Corpsec Hotline September 13, 2019

Another step forward by India Inc : DVR shares

  • Issuance of shares with differential voting rights by tech companies to their promoters, now permitted.
  • Promoters must hold an executive position in the company and the maximum voting rights is limited to 10:1.
  • Total voting rights of shareholders holding shares with differential voting rights limited to 74%.
  • Post listing, in case of decisions relating to certain matters, the holders of shares with differential voting will have rights akin to those of ordinary shares.
  • Sunset period for conversion into ordinary shares.


Shares with differential voting rights (“DVRs”) are those which have rights attached to them that are disproportionate to the economic rights over the shares. Shares with DVRs can either have superior voting rights (i.e. multiple votes on one share) or inferior voting rights (i.e. a fraction of the voting right on one equity share) or differential rights as to dividend. Shares with DVRs which have been more popular in the western world, have been gaining momentum in India in the recent past.

Way back in 2000, the Companies Act, 19561 was amended to permit issuance of shares with DVRs. However, in 2009, the Securities & Exchange Board of India (“SEBI”) amended the equity listing agreement to prohibit listed companies from issuing shares with superior rights as to voting or dividend vis-à-vis the rights on equity shares that are already listed.2 This position was re-iterated in the SEBI (Listing Obligations and Disclosure Requirements) Regulations, 2015 (“LODR Regulations”).3 Now, the Companies Act, 2013 also provides for issuance of equity shares with differential voting rights albeit with certain conditions.4

Promoters of a company may not always be able to meet the company’s growing funding demands and in such cases, companies and promoters seek investment from external sources including from institutional investors. External rounds of financing not only lead to dilution of the promoters’ shareholding in the company, but also result in key business decisions being made by investors who have brought in more capital in the company. In such a scenario, shares with DVRs help promoters in retaining their right to vote on business decisions irrespective of their capital contribution.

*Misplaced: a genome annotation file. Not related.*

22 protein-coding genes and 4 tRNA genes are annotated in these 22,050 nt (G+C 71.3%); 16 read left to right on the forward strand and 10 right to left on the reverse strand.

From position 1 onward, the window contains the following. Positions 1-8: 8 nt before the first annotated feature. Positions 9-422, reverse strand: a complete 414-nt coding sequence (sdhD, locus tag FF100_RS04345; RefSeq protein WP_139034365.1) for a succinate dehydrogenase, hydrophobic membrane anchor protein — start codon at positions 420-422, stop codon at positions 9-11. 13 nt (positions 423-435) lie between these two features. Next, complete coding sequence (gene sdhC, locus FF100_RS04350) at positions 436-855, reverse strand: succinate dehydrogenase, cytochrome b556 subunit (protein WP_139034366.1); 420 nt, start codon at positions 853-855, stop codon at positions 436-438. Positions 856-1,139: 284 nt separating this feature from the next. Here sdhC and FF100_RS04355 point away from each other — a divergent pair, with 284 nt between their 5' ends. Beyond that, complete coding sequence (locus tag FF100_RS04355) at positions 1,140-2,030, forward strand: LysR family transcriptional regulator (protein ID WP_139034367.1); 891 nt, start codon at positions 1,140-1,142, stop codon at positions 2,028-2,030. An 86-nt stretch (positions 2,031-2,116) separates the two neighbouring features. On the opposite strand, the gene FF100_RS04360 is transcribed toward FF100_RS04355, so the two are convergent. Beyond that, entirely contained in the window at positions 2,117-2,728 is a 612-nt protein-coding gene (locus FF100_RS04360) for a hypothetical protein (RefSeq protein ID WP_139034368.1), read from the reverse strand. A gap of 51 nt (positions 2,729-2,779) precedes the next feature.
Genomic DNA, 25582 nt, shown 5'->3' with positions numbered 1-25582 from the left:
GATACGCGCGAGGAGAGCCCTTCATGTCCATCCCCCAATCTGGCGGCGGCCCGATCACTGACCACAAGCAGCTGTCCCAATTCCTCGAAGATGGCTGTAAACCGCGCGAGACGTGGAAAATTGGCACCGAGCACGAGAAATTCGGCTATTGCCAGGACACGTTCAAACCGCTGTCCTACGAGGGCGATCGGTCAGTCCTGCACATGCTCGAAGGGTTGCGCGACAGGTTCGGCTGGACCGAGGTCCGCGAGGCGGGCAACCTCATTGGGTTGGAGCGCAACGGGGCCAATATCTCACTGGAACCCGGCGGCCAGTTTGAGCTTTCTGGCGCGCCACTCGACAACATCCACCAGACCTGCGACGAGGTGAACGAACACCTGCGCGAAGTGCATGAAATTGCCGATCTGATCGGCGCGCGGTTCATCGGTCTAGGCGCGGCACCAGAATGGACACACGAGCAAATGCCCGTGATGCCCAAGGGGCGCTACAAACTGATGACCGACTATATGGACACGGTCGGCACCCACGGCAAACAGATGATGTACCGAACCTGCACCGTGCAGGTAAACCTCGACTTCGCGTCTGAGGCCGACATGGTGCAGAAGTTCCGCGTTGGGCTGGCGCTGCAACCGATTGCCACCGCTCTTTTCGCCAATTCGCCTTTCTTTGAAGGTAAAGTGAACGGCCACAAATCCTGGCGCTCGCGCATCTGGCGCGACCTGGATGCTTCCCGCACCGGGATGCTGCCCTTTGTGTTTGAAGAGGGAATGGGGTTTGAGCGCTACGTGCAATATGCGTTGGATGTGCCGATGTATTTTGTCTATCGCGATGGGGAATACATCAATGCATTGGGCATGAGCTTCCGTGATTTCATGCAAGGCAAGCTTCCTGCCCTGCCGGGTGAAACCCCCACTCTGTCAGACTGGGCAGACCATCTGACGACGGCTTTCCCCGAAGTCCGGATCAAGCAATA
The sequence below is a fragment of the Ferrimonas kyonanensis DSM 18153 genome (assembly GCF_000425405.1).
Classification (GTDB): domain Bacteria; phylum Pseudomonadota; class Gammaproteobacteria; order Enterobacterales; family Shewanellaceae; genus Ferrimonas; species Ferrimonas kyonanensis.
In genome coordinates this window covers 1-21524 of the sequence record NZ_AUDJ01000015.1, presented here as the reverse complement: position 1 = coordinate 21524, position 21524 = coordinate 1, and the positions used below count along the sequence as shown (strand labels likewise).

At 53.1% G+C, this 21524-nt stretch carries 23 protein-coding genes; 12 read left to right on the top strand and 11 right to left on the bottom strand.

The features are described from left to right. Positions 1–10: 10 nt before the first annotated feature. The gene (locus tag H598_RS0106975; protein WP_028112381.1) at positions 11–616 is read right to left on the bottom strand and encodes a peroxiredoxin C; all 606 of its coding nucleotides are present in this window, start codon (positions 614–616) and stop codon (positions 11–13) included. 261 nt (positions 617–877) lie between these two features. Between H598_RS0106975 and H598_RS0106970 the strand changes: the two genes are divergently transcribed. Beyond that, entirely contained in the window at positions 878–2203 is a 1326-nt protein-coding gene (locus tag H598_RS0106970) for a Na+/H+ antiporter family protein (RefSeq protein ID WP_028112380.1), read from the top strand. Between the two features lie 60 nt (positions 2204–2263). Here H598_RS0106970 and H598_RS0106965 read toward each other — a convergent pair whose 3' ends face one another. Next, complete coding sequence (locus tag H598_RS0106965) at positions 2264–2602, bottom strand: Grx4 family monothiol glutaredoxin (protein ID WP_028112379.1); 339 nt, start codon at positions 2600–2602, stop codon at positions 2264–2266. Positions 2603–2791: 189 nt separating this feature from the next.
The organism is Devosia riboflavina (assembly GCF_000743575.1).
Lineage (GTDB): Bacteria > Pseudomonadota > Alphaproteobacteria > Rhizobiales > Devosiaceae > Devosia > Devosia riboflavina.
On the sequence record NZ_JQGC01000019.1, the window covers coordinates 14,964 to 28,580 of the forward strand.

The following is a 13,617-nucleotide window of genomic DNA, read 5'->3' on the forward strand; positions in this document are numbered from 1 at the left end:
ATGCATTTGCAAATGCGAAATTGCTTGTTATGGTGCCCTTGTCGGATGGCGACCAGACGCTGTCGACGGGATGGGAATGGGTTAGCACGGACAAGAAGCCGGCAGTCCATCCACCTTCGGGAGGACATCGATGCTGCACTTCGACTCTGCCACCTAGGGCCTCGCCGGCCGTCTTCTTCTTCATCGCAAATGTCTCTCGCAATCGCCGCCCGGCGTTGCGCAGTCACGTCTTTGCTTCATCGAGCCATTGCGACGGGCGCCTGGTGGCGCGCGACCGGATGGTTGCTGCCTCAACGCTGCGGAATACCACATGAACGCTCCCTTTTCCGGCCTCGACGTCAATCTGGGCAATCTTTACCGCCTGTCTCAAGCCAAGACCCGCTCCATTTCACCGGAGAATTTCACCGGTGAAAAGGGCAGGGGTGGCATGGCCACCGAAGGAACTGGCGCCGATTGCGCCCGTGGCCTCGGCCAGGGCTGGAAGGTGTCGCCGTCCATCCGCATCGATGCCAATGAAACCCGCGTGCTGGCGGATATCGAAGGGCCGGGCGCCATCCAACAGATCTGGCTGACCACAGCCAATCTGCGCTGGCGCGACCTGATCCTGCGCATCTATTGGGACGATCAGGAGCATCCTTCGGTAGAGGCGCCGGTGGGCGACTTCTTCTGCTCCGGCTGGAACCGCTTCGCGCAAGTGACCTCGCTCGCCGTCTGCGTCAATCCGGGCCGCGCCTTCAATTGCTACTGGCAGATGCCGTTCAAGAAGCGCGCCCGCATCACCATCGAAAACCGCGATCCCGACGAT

SEBI at its board meeting held on June 27, 2019 proposed a framework (“DVR Framework”) for issuance of DVRs5 based on the consultation paper which had been circulated for public comments in March 2019 (“Consultation Paper”)6. In the Consultation Paper, SEBI had categorically stated that DVRs with superior voting rights if issued to promoters in promoter led companies will help such promoters in retaining decision-making powers and rights vis-à-vis other shareholders. In light of the aforesaid framework, SEBI amended the LODR Regulations, SEBI (Issue of Capital and Disclosure Requirements) Regulations, 2013 (“ICDR Regulations”), the SEBI (Buy-back of Securities) Regulations, 2018, SEBI (Substantial Acquisition of Shares and Takeovers) Regulations, 2011 (“Takeover Regulations”) and the SEBI (Delisting of Equity Shares) Regulations, 2009 (collectively “Regulations”) with effect from July 29, 2019.

The DVR Framework and the consequent amendments to the Regulations have brought about much needed optimism amongst promoters. In the more recent and much publicized instance of the hostile takeover of Mindtree Limited by Larsen and Toubro Ltd., in which the promoters of Mindtree were unable to thwart the takeover bid by Larsen and Toubro which eventually led to their resignation, had only augmented the demand for issuance of shares with superior voting rights amongst promoters in India.

Key Features of the law in relation to DVRs


Subject to fulfilment of all other requirements under the ICDR Regulations, a company which has issued shares with superior voting rights (“DVR Shares”) to its promoters would be permitted to list its shares only if the following conditions are met:

  1. The company should be a tech company i.e. intensive in the use of technology, information technology, intellectual property, data analytics, bio-technology or nano-technology, to provide products, services or business platforms with substantial value addition;
  2. The promoter group to whom the DVR Shares are issued can have a collective net worth of not more than INR 5000 million. The investment of this promoter group in the shares of the company listing its shares will not be considered for calculating the collective net worth;
  3. The DVR Shares must be issued only to promoters who hold an executive position in the company;
  4. The issue of DVR Shares must be authorized by a special resolution of the shareholders of the company. The notice for the shareholders meeting must specify inter alia, the ratio of voting rights, sunset provisions etc.;
  5. The DVR Shares should have been held for at least 6 months prior to the filing of the red herring prospectus;
  6. These DVR Shares can have voting rights in the ratio of a minimum of 2:1 to a maximum of 10:1 (i.e. 10 votes for every share).
  7. The DVR Shares must have the same face value as ordinary shares and there should be only one class of DVR Shares in a company.